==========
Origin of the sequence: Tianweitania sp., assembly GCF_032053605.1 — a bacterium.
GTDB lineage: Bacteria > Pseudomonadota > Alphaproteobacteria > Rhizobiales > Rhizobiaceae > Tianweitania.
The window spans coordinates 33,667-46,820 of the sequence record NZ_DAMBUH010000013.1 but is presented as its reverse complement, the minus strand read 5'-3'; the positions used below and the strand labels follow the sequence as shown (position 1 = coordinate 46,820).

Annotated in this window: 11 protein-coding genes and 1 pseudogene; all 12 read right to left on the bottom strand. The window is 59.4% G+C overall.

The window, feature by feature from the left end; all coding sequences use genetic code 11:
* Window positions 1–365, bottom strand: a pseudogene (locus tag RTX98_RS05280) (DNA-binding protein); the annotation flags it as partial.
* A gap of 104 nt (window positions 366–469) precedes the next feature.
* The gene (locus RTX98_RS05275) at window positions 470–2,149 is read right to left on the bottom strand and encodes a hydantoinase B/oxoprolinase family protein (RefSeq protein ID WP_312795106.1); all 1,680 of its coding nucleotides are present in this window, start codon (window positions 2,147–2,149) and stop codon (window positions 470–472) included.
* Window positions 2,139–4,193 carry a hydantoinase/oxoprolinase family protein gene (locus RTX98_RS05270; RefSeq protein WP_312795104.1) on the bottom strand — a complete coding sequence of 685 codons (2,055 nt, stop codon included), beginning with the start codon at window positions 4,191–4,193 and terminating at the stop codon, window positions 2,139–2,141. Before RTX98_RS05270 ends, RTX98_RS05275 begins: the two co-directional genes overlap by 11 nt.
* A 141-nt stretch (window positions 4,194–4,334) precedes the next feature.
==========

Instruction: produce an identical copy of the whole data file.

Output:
Origin of the sequence: Tianweitania sp., assembly GCF_032053605.1 — a bacterium.
GTDB lineage: Bacteria > Pseudomonadota > Alphaproteobacteria > Rhizobiales > Rhizobiaceae > Tianweitania.
The window spans coordinates 33,667-46,820 of the sequence record NZ_DAMBUH010000013.1 but is presented as its reverse complement, the minus strand read 5'-3'; the positions used below and the strand labels follow the sequence as shown (position 1 = coordinate 46,820).

Annotated in this window: 11 protein-coding genes and 1 pseudogene; all 12 read right to left on the bottom strand. The window is 59.4% G+C overall.

The window, feature by feature from the left end; all coding sequences use genetic code 11:
* Window positions 1–365, bottom strand: a pseudogene (locus tag RTX98_RS05280) (DNA-binding protein); the annotation flags it as partial.
* A gap of 104 nt (window positions 366–469) precedes the next feature.
* The gene (locus RTX98_RS05275) at window positions 470–2,149 is read right to left on the bottom strand and encodes a hydantoinase B/oxoprolinase family protein (RefSeq protein ID WP_312795106.1); all 1,680 of its coding nucleotides are present in this window, start codon (window positions 2,147–2,149) and stop codon (window positions 470–472) included.
* Window positions 2,139–4,193 carry a hydantoinase/oxoprolinase family protein gene (locus RTX98_RS05270; RefSeq protein WP_312795104.1) on the bottom strand — a complete coding sequence of 685 codons (2,055 nt, stop codon included), beginning with the start codon at window positions 4,191–4,193 and terminating at the stop codon, window positions 2,139–2,141. Before RTX98_RS05270 ends, RTX98_RS05275 begins: the two co-directional genes overlap by 11 nt.
* A 141-nt stretch (window positions 4,194–4,334) precedes the next feature.